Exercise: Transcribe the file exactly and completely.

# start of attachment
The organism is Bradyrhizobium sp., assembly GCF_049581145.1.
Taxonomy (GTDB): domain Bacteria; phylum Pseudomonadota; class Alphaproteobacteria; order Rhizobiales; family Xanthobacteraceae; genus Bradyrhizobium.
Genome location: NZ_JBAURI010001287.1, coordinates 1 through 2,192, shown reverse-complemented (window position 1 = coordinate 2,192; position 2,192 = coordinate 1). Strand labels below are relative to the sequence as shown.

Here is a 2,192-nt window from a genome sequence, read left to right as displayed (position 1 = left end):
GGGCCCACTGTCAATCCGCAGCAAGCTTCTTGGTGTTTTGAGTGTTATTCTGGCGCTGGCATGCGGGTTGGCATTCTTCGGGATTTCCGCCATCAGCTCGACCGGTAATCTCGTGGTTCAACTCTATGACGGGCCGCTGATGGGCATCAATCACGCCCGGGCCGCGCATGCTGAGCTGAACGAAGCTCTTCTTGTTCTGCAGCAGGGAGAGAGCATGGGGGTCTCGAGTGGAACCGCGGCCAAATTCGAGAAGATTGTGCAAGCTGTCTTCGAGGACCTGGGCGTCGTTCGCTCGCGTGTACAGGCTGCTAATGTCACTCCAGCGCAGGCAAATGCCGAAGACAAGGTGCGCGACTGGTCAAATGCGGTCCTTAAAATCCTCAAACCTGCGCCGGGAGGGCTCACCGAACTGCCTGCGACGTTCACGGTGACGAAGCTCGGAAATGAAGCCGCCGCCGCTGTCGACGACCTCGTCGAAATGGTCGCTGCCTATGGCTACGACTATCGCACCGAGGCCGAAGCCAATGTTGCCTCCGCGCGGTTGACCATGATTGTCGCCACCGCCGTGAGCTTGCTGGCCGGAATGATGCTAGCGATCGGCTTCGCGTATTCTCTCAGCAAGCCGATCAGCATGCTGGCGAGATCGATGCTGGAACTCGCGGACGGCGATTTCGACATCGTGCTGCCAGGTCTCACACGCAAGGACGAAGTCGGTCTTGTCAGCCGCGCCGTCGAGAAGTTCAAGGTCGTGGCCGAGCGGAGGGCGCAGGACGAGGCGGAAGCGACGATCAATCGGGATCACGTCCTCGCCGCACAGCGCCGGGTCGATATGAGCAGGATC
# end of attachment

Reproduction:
The organism is Bradyrhizobium sp., assembly GCF_049581145.1.
Taxonomy (GTDB): domain Bacteria; phylum Pseudomonadota; class Alphaproteobacteria; order Rhizobiales; family Xanthobacteraceae; genus Bradyrhizobium.
Genome location: NZ_JBAURI010001287.1, coordinates 1 through 2,192, shown reverse-complemented (window position 1 = coordinate 2,192; position 2,192 = coordinate 1). Strand labels below are relative to the sequence as shown.

Here is a 2,192-nt window from a genome sequence, read left to right as displayed (position 1 = left end):
GGGCCCACTGTCAATCCGCAGCAAGCTTCTTGGTGTTTTGAGTGTTATTCTGGCGCTGGCATGCGGGTTGGCATTCTTCGGGATTTCCGCCATCAGCTCGACCGGTAATCTCGTGGTTCAACTCTATGACGGGCCGCTGATGGGCATCAATCACGCCCGGGCCGCGCATGCTGAGCTGAACGAAGCTCTTCTTGTTCTGCAGCAGGGAGAGAGCATGGGGGTCTCGAGTGGAACCGCGGCCAAATTCGAGAAGATTGTGCAAGCTGTCTTCGAGGACCTGGGCGTCGTTCGCTCGCGTGTACAGGCTGCTAATGTCACTCCAGCGCAGGCAAATGCCGAAGACAAGGTGCGCGACTGGTCAAATGCGGTCCTTAAAATCCTCAAACCTGCGCCGGGAGGGCTCACCGAACTGCCTGCGACGTTCACGGTGACGAAGCTCGGAAATGAAGCCGCCGCCGCTGTCGACGACCTCGTCGAAATGGTCGCTGCCTATGGCTACGACTATCGCACCGAGGCCGAAGCCAATGTTGCCTCCGCGCGGTTGACCATGATTGTCGCCACCGCCGTGAGCTTGCTGGCCGGAATGATGCTAGCGATCGGCTTCGCGTATTCTCTCAGCAAGCCGATCAGCATGCTGGCGAGATCGATGCTGGAACTCGCGGACGGCGATTTCGACATCGTGCTGCCAGGTCTCACACGCAAGGACGAAGTCGGTCTTGTCAGCCGCGCCGTCGAGAAGTTCAAGGTCGTGGCCGAGCGGAGGGCGCAGGACGAGGCGGAAGCGACGATCAATCGGGATCACGTCCTCGCCGCACAGCGCCGGGTCGATATGAGCAGGATC